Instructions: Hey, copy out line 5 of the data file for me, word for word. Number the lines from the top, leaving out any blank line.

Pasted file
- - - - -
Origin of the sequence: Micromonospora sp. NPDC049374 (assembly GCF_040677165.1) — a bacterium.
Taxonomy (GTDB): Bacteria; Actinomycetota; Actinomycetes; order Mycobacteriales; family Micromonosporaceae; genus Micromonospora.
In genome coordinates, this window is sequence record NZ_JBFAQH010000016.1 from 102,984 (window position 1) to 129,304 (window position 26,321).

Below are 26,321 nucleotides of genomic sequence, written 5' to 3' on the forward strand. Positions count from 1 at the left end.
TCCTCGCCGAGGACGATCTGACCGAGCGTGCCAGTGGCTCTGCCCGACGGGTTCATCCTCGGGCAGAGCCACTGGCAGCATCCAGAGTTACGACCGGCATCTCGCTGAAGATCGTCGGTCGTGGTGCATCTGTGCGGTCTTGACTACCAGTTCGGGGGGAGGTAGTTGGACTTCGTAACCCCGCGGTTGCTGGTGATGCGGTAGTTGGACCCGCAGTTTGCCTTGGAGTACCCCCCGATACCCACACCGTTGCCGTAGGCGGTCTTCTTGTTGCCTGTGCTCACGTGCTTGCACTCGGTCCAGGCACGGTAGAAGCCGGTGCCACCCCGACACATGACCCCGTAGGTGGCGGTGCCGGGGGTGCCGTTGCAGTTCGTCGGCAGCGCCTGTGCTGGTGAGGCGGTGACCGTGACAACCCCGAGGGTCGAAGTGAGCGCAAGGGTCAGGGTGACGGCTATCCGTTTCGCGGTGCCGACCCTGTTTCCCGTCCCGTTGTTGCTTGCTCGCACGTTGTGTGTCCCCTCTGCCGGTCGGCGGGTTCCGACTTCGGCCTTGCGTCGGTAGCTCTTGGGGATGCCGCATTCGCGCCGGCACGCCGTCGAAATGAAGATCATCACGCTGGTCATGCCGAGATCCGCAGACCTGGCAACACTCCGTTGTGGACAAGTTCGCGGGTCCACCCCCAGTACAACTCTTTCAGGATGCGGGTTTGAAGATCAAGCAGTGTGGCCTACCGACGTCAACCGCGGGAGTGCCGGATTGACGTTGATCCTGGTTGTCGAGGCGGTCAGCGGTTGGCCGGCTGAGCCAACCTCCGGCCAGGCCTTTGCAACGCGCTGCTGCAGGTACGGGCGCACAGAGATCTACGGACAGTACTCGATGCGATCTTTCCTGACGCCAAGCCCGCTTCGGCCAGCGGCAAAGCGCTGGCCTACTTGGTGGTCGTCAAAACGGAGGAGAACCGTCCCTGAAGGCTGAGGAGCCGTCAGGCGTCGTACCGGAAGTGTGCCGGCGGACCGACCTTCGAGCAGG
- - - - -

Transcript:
TCCTCGCCGAGGACGATCTGACCGAGCGTGCCAGTGGCTCTGCCCGACGGGTTCATCCTCGGGCAGAGCCACTGGCAGCATCCAGAGTTACGACCGGCATCTCGCTGAAGATCGTCGGTCGTGGTGCATCTGTGCGGTCTTGACTACCAGTTCGGGGGGAGGTAGTTGGACTTCGTAACCCCGCGGTTGCTGGTGATGCGGTAGTTGGACCCGCAGTTTGCCTTGGAGTACCCCCCGATACCCACACCGTTGCCGTAGGCGGTCTTCTTGTTGCCTGTGCTCACGTGCTTGCACTCGGTCCAGGCACGGTAGAAGCCGGTGCCACCCCGACACATGACCCCGTAGGTGGCGGTGCCGGGGGTGCCGTTGCAGTTCGTCGGCAGCGCCTGTGCTGGTGAGGCGGTGACCGTGACAACCCCGAGGGTCGAAGTGAGCGCAAGGGTCAGGGTGACGGCTATCCGTTTCGCGGTGCCGACCCTGTTTCCCGTCCCGTTGTTGCTTGCTCGCACGTTGTGTGTCCCCTCTGCCGGTCGGCGGGTTCCGACTTCGGCCTTGCGTCGGTAGCTCTTGGGGATGCCGCATTCGCGCCGGCACGCCGTCGAAATGAAGATCATCACGCTGGTCATGCCGAGATCCGCAGACCTGGCAACACTCCGTTGTGGACAAGTTCGCGGGTCCACCCCCAGTACAACTCTTTCAGGATGCGGGTTTGAAGATCAAGCAGTGTGGCCTACCGACGTCAACCGCGGGAGTGCCGGATTGACGTTGATCCTGGTTGTCGAGGCGGTCAGCGGTTGGCCGGCTGAGCCAACCTCCGGCCAGGCCTTTGCAACGCGCTGCTGCAGGTACGGGCGCACAGAGATCTACGGACAGTACTCGATGCGATCTTTCCTGACGCCAAGCCCGCTTCGGCCAGCGGCAAAGCGCTGGCCTACTTGGTGGTCGTCAAAACGGAGGAGAACCGTCCCTGAAGGCTGAGGAGCCGTCAGGCGTCGTACCGGAAGTGTGCCGGCGGACCGACCTTCGAGCAGG